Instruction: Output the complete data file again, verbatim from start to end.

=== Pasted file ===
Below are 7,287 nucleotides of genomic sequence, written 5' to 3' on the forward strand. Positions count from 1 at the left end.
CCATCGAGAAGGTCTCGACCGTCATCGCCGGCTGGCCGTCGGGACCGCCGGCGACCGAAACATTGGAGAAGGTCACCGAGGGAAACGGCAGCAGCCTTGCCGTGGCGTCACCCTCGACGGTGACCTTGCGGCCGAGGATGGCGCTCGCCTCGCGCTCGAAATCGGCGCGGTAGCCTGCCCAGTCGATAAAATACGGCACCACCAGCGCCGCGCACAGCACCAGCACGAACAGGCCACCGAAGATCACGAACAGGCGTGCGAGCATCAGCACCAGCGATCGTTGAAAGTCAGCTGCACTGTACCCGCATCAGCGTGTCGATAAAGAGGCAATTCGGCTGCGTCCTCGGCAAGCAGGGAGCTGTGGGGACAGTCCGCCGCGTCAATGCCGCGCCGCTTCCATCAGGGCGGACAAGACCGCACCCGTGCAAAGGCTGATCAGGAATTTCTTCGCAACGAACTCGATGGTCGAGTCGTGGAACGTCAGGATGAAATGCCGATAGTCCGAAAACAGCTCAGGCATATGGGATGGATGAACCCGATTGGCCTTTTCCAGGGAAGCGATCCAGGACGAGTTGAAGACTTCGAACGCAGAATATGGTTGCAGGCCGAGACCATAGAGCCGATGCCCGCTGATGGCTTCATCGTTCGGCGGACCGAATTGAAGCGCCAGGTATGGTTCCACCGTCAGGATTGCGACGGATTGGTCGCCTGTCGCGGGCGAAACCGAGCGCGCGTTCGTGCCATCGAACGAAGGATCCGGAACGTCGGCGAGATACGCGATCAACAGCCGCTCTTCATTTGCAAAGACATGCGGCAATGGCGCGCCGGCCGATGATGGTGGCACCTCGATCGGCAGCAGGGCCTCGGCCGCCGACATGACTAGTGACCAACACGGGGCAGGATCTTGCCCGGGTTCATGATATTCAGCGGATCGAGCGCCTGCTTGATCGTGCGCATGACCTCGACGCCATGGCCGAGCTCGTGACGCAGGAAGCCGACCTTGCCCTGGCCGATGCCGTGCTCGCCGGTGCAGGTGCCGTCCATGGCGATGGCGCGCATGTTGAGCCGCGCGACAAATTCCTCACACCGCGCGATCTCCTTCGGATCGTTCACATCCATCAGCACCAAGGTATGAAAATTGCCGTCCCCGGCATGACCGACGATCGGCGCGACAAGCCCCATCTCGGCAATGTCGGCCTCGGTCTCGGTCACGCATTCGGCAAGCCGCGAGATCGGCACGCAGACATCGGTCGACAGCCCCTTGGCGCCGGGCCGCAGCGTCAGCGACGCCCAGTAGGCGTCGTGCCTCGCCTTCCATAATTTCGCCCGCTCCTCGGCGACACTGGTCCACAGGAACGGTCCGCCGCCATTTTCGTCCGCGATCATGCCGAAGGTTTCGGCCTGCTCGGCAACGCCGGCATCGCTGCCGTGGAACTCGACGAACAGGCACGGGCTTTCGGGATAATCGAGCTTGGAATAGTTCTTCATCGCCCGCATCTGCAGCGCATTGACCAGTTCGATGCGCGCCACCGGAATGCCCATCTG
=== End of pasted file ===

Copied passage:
Below are 7,287 nucleotides of genomic sequence, written 5' to 3' on the forward strand. Positions count from 1 at the left end.
CCATCGAGAAGGTCTCGACCGTCATCGCCGGCTGGCCGTCGGGACCGCCGGCGACCGAAACATTGGAGAAGGTCACCGAGGGAAACGGCAGCAGCCTTGCCGTGGCGTCACCCTCGACGGTGACCTTGCGGCCGAGGATGGCGCTCGCCTCGCGCTCGAAATCGGCGCGGTAGCCTGCCCAGTCGATAAAATACGGCACCACCAGCGCCGCGCACAGCACCAGCACGAACAGGCCACCGAAGATCACGAACAGGCGTGCGAGCATCAGCACCAGCGATCGTTGAAAGTCAGCTGCACTGTACCCGCATCAGCGTGTCGATAAAGAGGCAATTCGGCTGCGTCCTCGGCAAGCAGGGAGCTGTGGGGACAGTCCGCCGCGTCAATGCCGCGCCGCTTCCATCAGGGCGGACAAGACCGCACCCGTGCAAAGGCTGATCAGGAATTTCTTCGCAACGAACTCGATGGTCGAGTCGTGGAACGTCAGGATGAAATGCCGATAGTCCGAAAACAGCTCAGGCATATGGGATGGATGAACCCGATTGGCCTTTTCCAGGGAAGCGATCCAGGACGAGTTGAAGACTTCGAACGCAGAATATGGTTGCAGGCCGAGACCATAGAGCCGATGCCCGCTGATGGCTTCATCGTTCGGCGGACCGAATTGAAGCGCCAGGTATGGTTCCACCGTCAGGATTGCGACGGATTGGTCGCCTGTCGCGGGCGAAACCGAGCGCGCGTTCGTGCCATCGAACGAAGGATCCGGAACGTCGGCGAGATACGCGATCAACAGCCGCTCTTCATTTGCAAAGACATGCGGCAATGGCGCGCCGGCCGATGATGGTGGCACCTCGATCGGCAGCAGGGCCTCGGCCGCCGACATGACTAGTGACCAACACGGGGCAGGATCTTGCCCGGGTTCATGATATTCAGCGGATCGAGCGCCTGCTTGATCGTGCGCATGACCTCGACGCCATGGCCGAGCTCGTGACGCAGGAAGCCGACCTTGCCCTGGCCGATGCCGTGCTCGCCGGTGCAGGTGCCGTCCATGGCGATGGCGCGCATGTTGAGCCGCGCGACAAATTCCTCACACCGCGCGATCTCCTTCGGATCGTTCACATCCATCAGCACCAAGGTATGAAAATTGCCGTCCCCGGCATGACCGACGATCGGCGCGACAAGCCCCATCTCGGCAATGTCGGCCTCGGTCTCGGTCACGCATTCGGCAAGCCGCGAGATCGGCACGCAGACATCGGTCGACAGCCCCTTGGCGCCGGGCCGCAGCGTCAGCGACGCCCAGTAGGCGTCGTGCCTCGCCTTCCATAATTTCGCCCGCTCCTCGGCGACACTGGTCCACAGGAACGGTCCGCCGCCATTTTCGTCCGCGATCATGCCGAAGGTTTCGGCCTGCTCGGCAACGCCGGCATCGCTGCCGTGGAACTCGACGAACAGGCACGGGCTTTCGGGATAATCGAGCTTGGAATAGTTCTTCATCGCCCGCATCTGCAGCGCATTGACCAGTTCGATGCGCGCCACCGGAATGCCCATCTG